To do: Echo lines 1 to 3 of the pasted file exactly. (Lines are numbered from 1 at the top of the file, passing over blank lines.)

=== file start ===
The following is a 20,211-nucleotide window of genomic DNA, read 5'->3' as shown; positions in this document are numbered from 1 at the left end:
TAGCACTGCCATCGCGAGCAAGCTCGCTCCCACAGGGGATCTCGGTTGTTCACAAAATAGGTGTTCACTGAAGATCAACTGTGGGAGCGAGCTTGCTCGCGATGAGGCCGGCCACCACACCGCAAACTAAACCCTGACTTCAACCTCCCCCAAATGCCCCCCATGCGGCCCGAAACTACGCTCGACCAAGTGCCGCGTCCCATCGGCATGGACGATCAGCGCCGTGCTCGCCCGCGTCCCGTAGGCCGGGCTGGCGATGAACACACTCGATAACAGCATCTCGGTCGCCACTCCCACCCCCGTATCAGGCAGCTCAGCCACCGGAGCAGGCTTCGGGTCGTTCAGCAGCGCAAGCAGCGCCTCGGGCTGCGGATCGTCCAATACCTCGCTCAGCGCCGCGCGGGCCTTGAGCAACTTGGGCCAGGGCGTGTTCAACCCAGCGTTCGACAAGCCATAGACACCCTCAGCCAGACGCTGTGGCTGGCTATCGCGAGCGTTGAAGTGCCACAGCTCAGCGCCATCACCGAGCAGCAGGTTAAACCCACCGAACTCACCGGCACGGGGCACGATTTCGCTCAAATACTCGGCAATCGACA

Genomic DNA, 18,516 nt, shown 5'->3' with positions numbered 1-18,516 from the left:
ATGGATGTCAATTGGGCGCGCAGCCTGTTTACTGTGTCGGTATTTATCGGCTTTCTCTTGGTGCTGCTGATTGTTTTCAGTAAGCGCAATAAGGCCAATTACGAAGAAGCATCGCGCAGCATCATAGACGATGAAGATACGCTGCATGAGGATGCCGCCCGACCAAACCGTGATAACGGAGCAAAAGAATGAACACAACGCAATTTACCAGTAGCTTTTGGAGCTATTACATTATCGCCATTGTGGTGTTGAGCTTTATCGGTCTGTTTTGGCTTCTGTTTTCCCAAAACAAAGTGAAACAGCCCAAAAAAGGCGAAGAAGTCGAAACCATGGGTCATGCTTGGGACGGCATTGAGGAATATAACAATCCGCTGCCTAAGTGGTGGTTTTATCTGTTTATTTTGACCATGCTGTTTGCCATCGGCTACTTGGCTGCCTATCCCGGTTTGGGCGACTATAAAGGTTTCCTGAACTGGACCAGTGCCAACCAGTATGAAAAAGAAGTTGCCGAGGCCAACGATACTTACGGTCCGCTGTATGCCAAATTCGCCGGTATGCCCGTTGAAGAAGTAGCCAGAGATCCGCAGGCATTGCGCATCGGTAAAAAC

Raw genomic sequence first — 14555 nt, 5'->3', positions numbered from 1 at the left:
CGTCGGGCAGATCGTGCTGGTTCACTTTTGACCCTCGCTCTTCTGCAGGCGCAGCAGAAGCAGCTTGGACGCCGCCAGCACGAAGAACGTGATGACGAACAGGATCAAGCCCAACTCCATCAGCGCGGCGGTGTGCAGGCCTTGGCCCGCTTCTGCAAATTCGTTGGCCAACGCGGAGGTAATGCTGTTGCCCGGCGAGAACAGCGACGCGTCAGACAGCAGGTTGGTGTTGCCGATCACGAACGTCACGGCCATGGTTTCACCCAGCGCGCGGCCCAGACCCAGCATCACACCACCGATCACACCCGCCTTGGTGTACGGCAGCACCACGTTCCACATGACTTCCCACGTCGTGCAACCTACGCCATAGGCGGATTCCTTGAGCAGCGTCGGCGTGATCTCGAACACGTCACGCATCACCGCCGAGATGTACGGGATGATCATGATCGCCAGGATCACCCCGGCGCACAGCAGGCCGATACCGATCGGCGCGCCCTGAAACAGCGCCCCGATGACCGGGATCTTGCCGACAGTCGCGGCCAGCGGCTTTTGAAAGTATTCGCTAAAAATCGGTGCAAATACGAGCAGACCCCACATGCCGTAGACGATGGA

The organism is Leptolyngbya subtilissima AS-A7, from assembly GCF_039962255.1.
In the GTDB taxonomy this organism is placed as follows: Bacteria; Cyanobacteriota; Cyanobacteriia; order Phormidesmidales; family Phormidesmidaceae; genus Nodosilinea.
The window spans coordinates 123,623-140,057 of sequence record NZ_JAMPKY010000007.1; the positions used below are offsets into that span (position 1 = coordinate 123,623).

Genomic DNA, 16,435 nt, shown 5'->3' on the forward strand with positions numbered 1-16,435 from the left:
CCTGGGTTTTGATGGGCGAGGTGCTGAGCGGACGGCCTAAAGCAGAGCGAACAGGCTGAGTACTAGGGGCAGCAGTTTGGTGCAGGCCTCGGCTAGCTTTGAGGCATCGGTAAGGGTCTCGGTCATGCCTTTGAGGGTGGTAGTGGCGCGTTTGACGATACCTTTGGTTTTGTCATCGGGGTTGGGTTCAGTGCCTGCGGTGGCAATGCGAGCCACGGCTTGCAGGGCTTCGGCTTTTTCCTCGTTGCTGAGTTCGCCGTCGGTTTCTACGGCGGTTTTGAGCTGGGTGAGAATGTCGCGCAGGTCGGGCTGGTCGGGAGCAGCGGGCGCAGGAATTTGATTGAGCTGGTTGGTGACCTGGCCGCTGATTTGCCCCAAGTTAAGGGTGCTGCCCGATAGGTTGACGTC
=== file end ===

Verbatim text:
The following is a 20,211-nucleotide window of genomic DNA, read 5'->3' as shown; positions in this document are numbered from 1 at the left end:
TAGCACTGCCATCGCGAGCAAGCTCGCTCCCACAGGGGATCTCGGTTGTTCACAAAATAGGTGTTCACTGAAGATCAACTGTGGGAGCGAGCTTGCTCGCGATGAGGCCGGCCACCACACCGCAAACTAAACCCTGACTTCAACCTCCCCCAAATGCCCCCCATGCGGCCCGAAACTACGCTCGACCAAGTGCCGCGTCCCATCGGCATGGACGATCAGCGCCGTGCTCGCCCGCGTCCCGTAGGCCGGGCTGGCGATGAACACACTCGATAACAGCATCTCGGTCGCCACTCCCACCCCCGTATCAGGCAGCTCAGCCACCGGAGCAGGCTTCGGGTCGTTCAGCAGCGCAAGCAGCGCCTCGGGCTGCGGATCGTCCAATACCTCGCTCAGCGCCGCGCGGGCCTTGAGCAACTTGGGCCAGGGCGTGTTCAACCCAGCGTTCGACAAGCCATAGACACCCTCAGCCAGACGCTGTGGCTGGCTATCGCGAGCGTTGAAGTGCCACAGCTCAGCGCCATCACCGAGCAGCAGGTTAAACCCACCGAACTCACCGGCACGGGGCACGATTTCGCTCAAATACTCGGCAATCGACA

Genomic DNA, 18,516 nt, shown 5'->3' with positions numbered 1-18,516 from the left: